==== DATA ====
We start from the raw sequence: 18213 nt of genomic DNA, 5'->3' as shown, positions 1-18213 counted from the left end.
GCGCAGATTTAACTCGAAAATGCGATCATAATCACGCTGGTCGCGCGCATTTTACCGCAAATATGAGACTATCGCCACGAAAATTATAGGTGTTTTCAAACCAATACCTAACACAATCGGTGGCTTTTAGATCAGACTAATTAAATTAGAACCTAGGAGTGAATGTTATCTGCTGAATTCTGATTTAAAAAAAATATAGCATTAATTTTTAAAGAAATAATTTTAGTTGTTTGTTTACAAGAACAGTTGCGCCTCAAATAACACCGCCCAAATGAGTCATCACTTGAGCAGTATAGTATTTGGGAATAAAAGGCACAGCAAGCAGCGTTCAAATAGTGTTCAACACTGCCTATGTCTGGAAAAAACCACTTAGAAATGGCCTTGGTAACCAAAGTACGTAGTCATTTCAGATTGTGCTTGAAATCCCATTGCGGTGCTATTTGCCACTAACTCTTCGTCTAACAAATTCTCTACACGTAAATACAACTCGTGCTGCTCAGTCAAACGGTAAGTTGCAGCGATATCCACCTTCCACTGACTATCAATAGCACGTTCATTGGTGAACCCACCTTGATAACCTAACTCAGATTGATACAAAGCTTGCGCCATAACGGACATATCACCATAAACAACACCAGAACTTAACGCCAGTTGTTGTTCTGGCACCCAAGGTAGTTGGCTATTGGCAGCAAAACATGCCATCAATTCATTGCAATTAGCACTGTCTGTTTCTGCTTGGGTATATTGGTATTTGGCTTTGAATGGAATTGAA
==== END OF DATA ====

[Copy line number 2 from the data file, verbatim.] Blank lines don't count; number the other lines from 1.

GCGCAGATTTAACTCGAAAATGCGATCATAATCACGCTGGTCGCGCGCATTTTACCGCAAATATGAGACTATCGCCACGAAAATTATAGGTGTTTTCAAACCAATACCTAACACAATCGGTGGCTTTTAGATCAGACTAATTAAATTAGAACCTAGGAGTGAATGTTATCTGCTGAATTCTGATTTAAAAAAAATATAGCATTAATTTTTAAAGAAATAATTTTAGTTGTTTGTTTACAAGAACAGTTGCGCCTCAAATAACACCGCCCAAATGAGTCATCACTTGAGCAGTATAGTATTTGGGAATAAAAGGCACAGCAAGCAGCGTTCAAATAGTGTTCAACACTGCCTATGTCTGGAAAAAACCACTTAGAAATGGCCTTGGTAACCAAAGTACGTAGTCATTTCAGATTGTGCTTGAAATCCCATTGCGGTGCTATTTGCCACTAACTCTTCGTCTAACAAATTCTCTACACGTAAATACAACTCGTGCTGCTCAGTCAAACGGTAAGTTGCAGCGATATCCACCTTCCACTGACTATCAATAGCACGTTCATTGGTGAACCCACCTTGATAACCTAACTCAGATTGATACAAAGCTTGCGCCATAACGGACATATCACCATAAACAACACCAGAACTTAACGCCAGTTGTTGTTCTGGCACCCAAGGTAGTTGGCTATTGGCAGCAAAACATGCCATCAATTCATTGCAATTAGCACTGTCTGTTTCTGCTTGGGTATATTGGTATTTGGCTTTGAATGGAATTGAA